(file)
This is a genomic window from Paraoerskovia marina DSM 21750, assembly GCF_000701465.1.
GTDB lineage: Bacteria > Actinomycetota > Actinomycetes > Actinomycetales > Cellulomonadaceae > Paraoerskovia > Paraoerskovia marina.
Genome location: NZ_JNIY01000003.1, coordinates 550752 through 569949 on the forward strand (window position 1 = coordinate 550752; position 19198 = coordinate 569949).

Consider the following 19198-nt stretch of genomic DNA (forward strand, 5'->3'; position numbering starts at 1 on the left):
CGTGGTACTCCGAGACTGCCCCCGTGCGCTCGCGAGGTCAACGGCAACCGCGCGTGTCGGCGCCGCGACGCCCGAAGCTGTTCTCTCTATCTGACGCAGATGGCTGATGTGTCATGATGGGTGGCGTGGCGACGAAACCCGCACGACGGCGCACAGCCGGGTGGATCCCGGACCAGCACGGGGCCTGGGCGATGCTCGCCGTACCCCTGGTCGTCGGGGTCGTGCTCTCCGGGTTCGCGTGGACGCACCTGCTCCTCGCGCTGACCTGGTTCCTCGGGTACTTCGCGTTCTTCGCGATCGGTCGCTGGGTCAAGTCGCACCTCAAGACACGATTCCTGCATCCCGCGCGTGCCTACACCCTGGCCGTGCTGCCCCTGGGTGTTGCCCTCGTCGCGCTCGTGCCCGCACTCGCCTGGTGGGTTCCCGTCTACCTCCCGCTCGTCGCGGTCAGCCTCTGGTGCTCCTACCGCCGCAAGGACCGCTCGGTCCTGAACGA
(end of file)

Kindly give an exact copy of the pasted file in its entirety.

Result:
This is a genomic window from Paraoerskovia marina DSM 21750, assembly GCF_000701465.1.
GTDB lineage: Bacteria > Actinomycetota > Actinomycetes > Actinomycetales > Cellulomonadaceae > Paraoerskovia > Paraoerskovia marina.
Genome location: NZ_JNIY01000003.1, coordinates 550752 through 569949 on the forward strand (window position 1 = coordinate 550752; position 19198 = coordinate 569949).

Consider the following 19198-nt stretch of genomic DNA (forward strand, 5'->3'; position numbering starts at 1 on the left):
CGTGGTACTCCGAGACTGCCCCCGTGCGCTCGCGAGGTCAACGGCAACCGCGCGTGTCGGCGCCGCGACGCCCGAAGCTGTTCTCTCTATCTGACGCAGATGGCTGATGTGTCATGATGGGTGGCGTGGCGACGAAACCCGCACGACGGCGCACAGCCGGGTGGATCCCGGACCAGCACGGGGCCTGGGCGATGCTCGCCGTACCCCTGGTCGTCGGGGTCGTGCTCTCCGGGTTCGCGTGGACGCACCTGCTCCTCGCGCTGACCTGGTTCCTCGGGTACTTCGCGTTCTTCGCGATCGGTCGCTGGGTCAAGTCGCACCTCAAGACACGATTCCTGCATCCCGCGCGTGCCTACACCCTGGCCGTGCTGCCCCTGGGTGTTGCCCTCGTCGCGCTCGTGCCCGCACTCGCCTGGTGGGTTCCCGTCTACCTCCCGCTCGTCGCGGTCAGCCTCTGGTGCTCCTACCGCCGCAAGGACCGCTCGGTCCTGAACGA